In the end of the sixteenth century, the time and labour consumed in astronomical and other calculations had become excessive, and were felt as extremely burdensome by the mathematicians and astronomers all over Europe. Napier of Merchiston, whose mind seems o have been peculiarly turned to arithmetical researches, and who vas also devoted to the study of astronomy, had early sought for he means of relieving himself and others from this difficulty. He nad viewed the subject in a variety of lights, and a number of ingenous devices had occurred to him, by which the tediousness of arithnetical operations might, more or less completely, be avoided. In the course of these attempts, he did not fail to observe, that whenever the numbers to be multiplied or divided were terms of a geometrical progression, the product or the quotient must also be a term of that progression, and must occupy a place in it pointed out by the places of the given numbere, so that it might be found from mere inspection, if the progression were far enough continued. If, for instance, the third term of the progression were to be multiplied by the seventh, the procluct must be the tenth, and if the twelfth were to be divided by the fourth, the quotient must be the eighth; so that the multiplication and division of such terms was reduced to the addition and subtraction of the numbers which indicated their places in the progression. It is plain, however, that the resource of the geometrical progression was sufficient, when the given numbers were terms of that progression ; but if they were not, it did not seem that any advantage could be derived from it. Napier, however, perceived, and it was by no means obvious, that all numbers whatsoever might be inserted in the progression, and have their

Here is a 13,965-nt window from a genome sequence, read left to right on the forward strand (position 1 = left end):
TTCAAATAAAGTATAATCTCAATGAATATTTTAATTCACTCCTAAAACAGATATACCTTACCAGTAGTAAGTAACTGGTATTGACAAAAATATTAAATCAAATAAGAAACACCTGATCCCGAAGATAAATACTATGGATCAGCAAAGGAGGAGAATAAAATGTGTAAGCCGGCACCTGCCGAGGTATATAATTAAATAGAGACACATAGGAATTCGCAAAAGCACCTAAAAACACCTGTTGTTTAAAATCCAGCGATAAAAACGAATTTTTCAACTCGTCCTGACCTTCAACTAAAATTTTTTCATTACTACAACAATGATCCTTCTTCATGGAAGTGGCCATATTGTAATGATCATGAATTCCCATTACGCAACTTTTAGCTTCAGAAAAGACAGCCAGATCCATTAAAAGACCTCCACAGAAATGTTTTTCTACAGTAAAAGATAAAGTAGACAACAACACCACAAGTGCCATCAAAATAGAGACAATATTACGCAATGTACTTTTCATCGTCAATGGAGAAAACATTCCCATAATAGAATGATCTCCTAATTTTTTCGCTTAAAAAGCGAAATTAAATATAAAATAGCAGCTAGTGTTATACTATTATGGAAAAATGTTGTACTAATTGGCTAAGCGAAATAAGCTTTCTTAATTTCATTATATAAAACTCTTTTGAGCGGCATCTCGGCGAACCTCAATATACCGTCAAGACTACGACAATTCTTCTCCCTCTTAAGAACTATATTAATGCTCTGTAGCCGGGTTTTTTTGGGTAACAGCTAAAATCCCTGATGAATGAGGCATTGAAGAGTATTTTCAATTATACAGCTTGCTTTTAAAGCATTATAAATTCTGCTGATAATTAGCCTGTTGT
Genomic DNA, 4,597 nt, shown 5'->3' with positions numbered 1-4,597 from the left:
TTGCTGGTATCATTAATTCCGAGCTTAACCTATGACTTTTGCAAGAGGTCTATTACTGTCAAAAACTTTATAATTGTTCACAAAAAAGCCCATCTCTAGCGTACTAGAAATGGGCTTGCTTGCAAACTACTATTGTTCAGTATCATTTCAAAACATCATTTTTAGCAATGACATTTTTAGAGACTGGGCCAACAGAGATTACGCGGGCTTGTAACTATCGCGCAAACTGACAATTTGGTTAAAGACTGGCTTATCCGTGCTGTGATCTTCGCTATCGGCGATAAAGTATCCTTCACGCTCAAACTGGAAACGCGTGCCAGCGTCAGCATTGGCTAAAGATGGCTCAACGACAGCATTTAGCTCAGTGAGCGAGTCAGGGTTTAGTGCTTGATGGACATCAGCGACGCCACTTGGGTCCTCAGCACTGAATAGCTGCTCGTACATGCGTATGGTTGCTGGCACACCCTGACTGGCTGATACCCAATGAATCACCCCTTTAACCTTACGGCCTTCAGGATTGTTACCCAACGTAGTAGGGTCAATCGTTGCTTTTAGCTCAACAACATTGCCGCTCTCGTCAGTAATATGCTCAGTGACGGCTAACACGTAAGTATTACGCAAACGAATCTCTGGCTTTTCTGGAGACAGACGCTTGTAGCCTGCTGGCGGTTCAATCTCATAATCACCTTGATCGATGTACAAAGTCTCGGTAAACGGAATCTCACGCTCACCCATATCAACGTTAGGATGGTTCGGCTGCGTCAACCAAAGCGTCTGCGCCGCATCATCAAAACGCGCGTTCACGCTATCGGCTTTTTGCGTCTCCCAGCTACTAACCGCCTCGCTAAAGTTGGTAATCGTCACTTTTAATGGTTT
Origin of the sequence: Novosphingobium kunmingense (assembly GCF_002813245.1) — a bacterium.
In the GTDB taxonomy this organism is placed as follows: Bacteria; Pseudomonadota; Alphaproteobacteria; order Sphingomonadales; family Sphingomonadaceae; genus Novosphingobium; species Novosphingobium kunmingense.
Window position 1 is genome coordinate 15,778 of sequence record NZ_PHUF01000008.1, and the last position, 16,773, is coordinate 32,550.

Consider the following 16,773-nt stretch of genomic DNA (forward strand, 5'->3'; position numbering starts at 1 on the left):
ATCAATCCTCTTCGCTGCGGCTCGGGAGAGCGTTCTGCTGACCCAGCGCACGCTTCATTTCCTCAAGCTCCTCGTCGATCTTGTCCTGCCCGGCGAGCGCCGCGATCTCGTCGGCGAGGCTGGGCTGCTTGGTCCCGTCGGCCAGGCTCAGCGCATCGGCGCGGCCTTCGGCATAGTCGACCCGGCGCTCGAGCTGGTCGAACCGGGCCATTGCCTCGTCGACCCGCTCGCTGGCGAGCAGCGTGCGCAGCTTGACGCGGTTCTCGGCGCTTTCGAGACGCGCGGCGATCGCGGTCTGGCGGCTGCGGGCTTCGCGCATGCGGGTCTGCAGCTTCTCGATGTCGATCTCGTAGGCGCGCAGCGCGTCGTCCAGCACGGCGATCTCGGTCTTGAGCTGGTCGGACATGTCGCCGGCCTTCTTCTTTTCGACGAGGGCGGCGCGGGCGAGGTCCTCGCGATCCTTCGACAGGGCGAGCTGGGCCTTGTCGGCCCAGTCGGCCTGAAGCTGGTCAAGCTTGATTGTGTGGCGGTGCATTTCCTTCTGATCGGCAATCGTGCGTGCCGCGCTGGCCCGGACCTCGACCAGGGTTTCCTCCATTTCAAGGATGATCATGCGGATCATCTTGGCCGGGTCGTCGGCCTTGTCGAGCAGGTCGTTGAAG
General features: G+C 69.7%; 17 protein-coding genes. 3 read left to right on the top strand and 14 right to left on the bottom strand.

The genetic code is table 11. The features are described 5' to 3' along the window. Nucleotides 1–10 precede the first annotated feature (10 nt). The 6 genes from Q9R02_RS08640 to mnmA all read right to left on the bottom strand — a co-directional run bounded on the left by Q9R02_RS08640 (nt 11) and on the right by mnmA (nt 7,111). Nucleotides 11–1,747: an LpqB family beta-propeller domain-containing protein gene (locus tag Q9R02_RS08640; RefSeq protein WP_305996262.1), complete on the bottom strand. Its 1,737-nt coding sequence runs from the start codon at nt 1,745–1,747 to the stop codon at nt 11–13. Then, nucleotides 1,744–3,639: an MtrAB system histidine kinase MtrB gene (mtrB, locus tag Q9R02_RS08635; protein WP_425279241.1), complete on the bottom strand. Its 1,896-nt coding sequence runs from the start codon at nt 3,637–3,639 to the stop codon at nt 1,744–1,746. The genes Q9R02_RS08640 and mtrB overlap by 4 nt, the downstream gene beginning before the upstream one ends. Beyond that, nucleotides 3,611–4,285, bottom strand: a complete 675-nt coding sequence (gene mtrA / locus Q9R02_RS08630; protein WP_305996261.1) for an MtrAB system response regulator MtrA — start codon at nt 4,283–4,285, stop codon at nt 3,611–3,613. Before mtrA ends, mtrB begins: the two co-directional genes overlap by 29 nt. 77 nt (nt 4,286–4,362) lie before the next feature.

places assigned in it. After conceiving the possibility of this, the next difficulty was, to discover the principle, and to execute the arithmetical process, by which these places were to be ascertained.

The way in which he satisfied himself that all numbers might be intercalated between the terms of the given progression, and by which he found the places they must occupy, was founded on a most ingenious supposition,—that of two points describing two different lines, the one with a constant velocity, and the other with a velocity always increasing in the ratio of the space the point had already gone over: the first of these would generate magnitudes in arithmetical, and the second magnitudes in geometrical progression; and it is plain, that all numbers whatsoever would find their places among the magnitudes so generated. The numbers which indicate the places of the terms of the geometrical progression, are called by Napier the logarithms of those terms. Various systems of logarithms, it is evident, may be constructed according to the geometrical progression assumed; and of these, that which was first contrived by Napier, though the simplest, and the foundation of the rest, was not so convenient for the purposes of calculation, as one which soon afterwards occurred, both to himself and his friend Briggs, by whom the actual calculation was performed.

The first writer on the subject of Mechanics is ARCHIMEDES. He treated of the lever, and of the centre of gravity, and has shown that there will be an equilibrium between two heavy bodies connected by an inflexible rod or lever, when the point in which the lever is supported is so placed between the bodies, that their distances from it are inversely as their weights. The same great geometer gave a beginning to the science of Hydrostaties, and discovered the law wh ch determines the loss of weight sustained by a body on being immersed in water, or in any other fluid. Archimedes, therefore, is the person who first made the application of mathematics to natural philosophy.

The mechanical inquiries, begun by the geometer of Syracuse, were extended by Ctesibius and HERO; by ANTHEMIUS of Tralles; and, lastly, by PAPPUS ALEXANDRINUS. Ctesibius and Hero were the first who analyzed mechanical engines, reducing them all to combinations of five simple mechanical contrivances, to which they gave the name of Aurapers, or Powers, the same which they retain at the present moment. Even in mechanics, however, the success of these investigations was limited ; and failed in those cases where the reso lution of forces is necessary, that principle being then entirely unknown.

Galileo was born at Pisa in the year 1564, and as early as 1592 published a treatise, della Scienza Mechanica, in which he gave the theory, not of the lever only, but of the inclined plane and the screw; and also laid down this general proposition, that mechanical engines make a small force equivalent to a great one, by making the former move over a greater space in the same time than the latter,